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4

I'd maybe suggest an exercise of splitting these kinds of statements up into multiple variables and lines of code. So take this line: if ((n+"").length() == (((n+1)+"").length())) { And come up with this code: String nString = n + ""; int nLength = stringN.length(); int nPlusOne = n+1; String nPlusOneString = nPlusOne + ""; int nPlusOneLength = ...


4

I suspect that you handle such situations by informally building the parse tree of the expression in your mind. Maybe not all at once, but a bit at a time, perhaps. I'm not a cognition expert, of course, but it might help him if you teach him to do it explicitly on paper. He needs a table of operator precedence, of course and needs to be able to deal with ...


3

I think the student's problem is not with types, but first with the parsing of complex expressions (not to be confused with the tracing of it's evaluation). Mentally building the abstract syntax tree from the linear text representation. First rewrite remove the extra parentheses at right, and introduce a line break if ( (n+"").length() == ((n+1)+""...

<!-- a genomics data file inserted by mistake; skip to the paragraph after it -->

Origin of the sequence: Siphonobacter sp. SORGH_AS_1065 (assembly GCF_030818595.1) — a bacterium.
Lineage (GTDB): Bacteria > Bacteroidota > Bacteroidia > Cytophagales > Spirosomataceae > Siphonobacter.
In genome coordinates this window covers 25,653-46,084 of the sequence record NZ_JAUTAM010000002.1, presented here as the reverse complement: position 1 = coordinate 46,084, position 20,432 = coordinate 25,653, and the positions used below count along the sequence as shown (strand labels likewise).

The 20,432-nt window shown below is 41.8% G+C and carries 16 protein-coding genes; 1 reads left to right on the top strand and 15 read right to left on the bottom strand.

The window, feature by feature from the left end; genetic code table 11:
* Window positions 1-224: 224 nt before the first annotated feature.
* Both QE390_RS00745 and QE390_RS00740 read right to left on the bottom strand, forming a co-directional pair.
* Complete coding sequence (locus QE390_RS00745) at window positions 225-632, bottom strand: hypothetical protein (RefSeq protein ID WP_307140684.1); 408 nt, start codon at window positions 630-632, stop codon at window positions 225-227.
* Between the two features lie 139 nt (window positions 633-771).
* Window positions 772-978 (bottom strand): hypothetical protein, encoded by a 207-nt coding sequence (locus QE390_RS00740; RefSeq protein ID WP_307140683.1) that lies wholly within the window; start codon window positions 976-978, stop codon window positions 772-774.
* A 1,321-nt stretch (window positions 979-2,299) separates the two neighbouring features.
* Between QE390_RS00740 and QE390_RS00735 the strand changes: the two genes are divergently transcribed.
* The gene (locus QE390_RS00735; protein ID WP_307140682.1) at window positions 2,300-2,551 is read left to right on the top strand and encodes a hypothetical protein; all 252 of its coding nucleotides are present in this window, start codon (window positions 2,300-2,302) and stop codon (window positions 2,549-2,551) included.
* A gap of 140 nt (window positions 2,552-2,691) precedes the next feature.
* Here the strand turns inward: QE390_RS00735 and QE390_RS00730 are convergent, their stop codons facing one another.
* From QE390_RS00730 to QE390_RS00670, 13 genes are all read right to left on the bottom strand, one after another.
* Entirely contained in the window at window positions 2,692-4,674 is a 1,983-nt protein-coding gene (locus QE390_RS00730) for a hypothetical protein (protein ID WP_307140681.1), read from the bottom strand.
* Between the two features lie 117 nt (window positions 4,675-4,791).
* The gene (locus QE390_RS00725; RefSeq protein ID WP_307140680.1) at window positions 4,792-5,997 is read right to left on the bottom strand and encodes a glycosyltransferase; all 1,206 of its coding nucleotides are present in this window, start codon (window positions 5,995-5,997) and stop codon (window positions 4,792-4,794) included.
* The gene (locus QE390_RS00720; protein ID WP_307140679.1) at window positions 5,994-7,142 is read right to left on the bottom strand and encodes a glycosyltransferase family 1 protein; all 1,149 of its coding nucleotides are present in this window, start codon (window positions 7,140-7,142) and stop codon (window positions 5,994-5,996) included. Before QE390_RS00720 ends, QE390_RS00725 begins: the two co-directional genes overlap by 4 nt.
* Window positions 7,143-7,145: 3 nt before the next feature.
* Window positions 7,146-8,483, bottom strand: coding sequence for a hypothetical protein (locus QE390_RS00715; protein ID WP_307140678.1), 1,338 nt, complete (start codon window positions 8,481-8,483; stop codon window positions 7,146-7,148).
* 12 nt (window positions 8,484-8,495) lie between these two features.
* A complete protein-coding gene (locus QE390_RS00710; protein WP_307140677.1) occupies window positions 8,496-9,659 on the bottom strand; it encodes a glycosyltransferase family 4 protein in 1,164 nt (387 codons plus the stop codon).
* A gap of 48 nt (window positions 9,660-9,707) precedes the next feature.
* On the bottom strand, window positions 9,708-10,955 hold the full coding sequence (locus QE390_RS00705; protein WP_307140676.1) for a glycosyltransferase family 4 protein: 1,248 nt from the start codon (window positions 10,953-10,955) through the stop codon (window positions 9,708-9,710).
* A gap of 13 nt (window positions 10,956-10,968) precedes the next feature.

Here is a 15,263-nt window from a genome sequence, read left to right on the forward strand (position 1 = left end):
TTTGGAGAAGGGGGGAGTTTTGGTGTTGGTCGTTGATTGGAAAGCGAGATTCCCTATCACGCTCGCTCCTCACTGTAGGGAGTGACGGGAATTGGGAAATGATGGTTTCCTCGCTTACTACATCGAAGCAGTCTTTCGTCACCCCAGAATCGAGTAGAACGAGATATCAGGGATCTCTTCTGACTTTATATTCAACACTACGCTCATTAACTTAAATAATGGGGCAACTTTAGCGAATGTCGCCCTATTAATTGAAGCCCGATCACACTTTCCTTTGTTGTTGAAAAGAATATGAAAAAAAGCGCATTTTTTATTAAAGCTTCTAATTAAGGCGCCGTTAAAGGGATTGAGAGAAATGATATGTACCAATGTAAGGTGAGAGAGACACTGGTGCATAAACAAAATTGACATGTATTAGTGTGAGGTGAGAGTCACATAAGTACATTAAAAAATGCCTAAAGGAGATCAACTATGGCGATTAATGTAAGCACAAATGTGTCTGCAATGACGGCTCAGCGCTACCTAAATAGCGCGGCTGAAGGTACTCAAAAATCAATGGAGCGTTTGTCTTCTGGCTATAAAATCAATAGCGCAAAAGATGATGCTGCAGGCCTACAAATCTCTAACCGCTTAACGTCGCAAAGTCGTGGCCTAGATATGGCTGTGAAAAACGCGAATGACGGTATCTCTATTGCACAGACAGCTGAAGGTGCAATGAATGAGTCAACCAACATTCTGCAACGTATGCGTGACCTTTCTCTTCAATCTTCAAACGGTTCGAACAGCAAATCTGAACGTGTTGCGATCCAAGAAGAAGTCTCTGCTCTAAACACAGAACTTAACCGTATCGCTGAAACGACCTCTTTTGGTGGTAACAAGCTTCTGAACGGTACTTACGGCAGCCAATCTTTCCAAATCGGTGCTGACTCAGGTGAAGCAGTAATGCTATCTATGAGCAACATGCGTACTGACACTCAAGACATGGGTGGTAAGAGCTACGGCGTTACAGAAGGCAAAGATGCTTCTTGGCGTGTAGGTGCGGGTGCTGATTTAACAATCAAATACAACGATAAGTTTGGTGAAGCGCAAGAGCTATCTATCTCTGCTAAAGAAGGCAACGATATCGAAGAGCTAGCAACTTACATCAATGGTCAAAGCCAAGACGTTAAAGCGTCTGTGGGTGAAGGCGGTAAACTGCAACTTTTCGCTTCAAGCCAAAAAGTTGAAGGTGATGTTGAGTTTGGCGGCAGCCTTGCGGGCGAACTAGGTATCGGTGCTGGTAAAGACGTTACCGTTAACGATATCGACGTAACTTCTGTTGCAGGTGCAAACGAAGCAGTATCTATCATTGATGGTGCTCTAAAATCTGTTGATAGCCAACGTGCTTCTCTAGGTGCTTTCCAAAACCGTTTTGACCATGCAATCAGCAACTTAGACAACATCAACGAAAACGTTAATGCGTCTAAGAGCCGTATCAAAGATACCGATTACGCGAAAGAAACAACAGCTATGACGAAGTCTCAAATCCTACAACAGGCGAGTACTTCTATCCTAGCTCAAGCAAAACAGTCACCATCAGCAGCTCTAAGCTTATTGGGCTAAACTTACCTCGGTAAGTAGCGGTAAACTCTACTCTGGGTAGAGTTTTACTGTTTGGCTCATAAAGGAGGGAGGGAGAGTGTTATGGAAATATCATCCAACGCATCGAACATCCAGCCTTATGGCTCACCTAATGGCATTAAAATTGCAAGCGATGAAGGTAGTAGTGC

1

You say “when he is finished, he no longer fully understands them.” There is a good practice to write self documenting code. This is done not with comments, but with well named entities (methods, classes, objects). This helps you to see what the code does (I do not mean how it does it, but in turn it will help you understand how it works). Therefore teach ...


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